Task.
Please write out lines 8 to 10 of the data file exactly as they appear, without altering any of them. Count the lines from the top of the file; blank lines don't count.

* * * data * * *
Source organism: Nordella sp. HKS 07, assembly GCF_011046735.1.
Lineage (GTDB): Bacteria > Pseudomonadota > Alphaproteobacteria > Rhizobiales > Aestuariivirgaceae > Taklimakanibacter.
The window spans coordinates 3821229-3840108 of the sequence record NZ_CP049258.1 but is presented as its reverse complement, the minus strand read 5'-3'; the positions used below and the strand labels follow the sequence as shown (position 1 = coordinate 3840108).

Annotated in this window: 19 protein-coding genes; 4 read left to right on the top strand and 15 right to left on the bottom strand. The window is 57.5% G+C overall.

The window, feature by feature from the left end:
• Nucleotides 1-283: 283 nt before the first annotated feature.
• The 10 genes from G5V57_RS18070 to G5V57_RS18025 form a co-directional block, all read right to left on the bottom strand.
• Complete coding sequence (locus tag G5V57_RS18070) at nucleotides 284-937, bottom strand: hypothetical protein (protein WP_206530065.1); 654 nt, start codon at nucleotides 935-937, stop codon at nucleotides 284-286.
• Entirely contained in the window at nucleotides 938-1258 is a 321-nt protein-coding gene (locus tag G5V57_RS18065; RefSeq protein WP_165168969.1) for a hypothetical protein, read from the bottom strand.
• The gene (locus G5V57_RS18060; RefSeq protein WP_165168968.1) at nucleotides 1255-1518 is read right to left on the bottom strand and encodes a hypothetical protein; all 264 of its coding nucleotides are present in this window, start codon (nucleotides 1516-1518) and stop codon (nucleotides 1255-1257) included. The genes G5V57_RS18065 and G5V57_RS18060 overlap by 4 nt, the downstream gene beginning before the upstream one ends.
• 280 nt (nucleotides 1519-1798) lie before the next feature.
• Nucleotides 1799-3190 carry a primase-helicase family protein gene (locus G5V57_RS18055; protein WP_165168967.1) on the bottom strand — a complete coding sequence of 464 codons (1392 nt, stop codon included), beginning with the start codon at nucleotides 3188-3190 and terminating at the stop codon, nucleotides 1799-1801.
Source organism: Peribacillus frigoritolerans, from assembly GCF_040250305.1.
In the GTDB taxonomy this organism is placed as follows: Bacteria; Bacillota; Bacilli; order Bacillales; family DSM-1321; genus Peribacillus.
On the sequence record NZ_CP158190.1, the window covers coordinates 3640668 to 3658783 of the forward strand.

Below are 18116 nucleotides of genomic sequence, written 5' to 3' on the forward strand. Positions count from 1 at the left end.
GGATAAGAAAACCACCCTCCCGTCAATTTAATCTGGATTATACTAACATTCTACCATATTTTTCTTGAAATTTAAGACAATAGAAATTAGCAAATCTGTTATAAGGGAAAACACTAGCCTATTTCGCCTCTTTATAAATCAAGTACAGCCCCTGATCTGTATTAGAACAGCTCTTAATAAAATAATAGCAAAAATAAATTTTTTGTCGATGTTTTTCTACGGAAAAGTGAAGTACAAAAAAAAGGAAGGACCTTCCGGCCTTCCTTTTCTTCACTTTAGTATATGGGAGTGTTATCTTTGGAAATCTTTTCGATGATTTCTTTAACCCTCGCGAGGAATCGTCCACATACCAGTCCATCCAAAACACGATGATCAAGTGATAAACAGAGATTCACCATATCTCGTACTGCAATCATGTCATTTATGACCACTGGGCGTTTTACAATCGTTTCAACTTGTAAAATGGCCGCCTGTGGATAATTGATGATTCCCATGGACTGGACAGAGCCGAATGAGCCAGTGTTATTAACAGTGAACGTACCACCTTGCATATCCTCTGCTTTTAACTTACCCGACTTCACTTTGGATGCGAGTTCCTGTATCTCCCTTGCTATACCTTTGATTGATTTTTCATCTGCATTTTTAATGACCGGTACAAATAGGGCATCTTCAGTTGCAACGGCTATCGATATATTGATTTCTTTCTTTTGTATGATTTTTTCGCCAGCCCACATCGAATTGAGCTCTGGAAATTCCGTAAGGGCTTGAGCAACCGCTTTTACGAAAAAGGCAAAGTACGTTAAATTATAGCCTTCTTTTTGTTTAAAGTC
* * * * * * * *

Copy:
• Complete coding sequence (locus tag G5V57_RS18070) at nucleotides 284-937, bottom strand: hypothetical protein (protein WP_206530065.1); 654 nt, start codon at nucleotides 935-937, stop codon at nucleotides 284-286.
• Entirely contained in the window at nucleotides 938-1258 is a 321-nt protein-coding gene (locus tag G5V57_RS18065; RefSeq protein WP_165168969.1) for a hypothetical protein, read from the bottom strand.
• The gene (locus G5V57_RS18060; RefSeq protein WP_165168968.1) at nucleotides 1255-1518 is read right to left on the bottom strand and encodes a hypothetical protein; all 264 of its coding nucleotides are present in this window, start codon (nucleotides 1516-1518) and stop codon (nucleotides 1255-1257) included. The genes G5V57_RS18065 and G5V57_RS18060 overlap by 4 nt, the downstream gene beginning before the upstream one ends.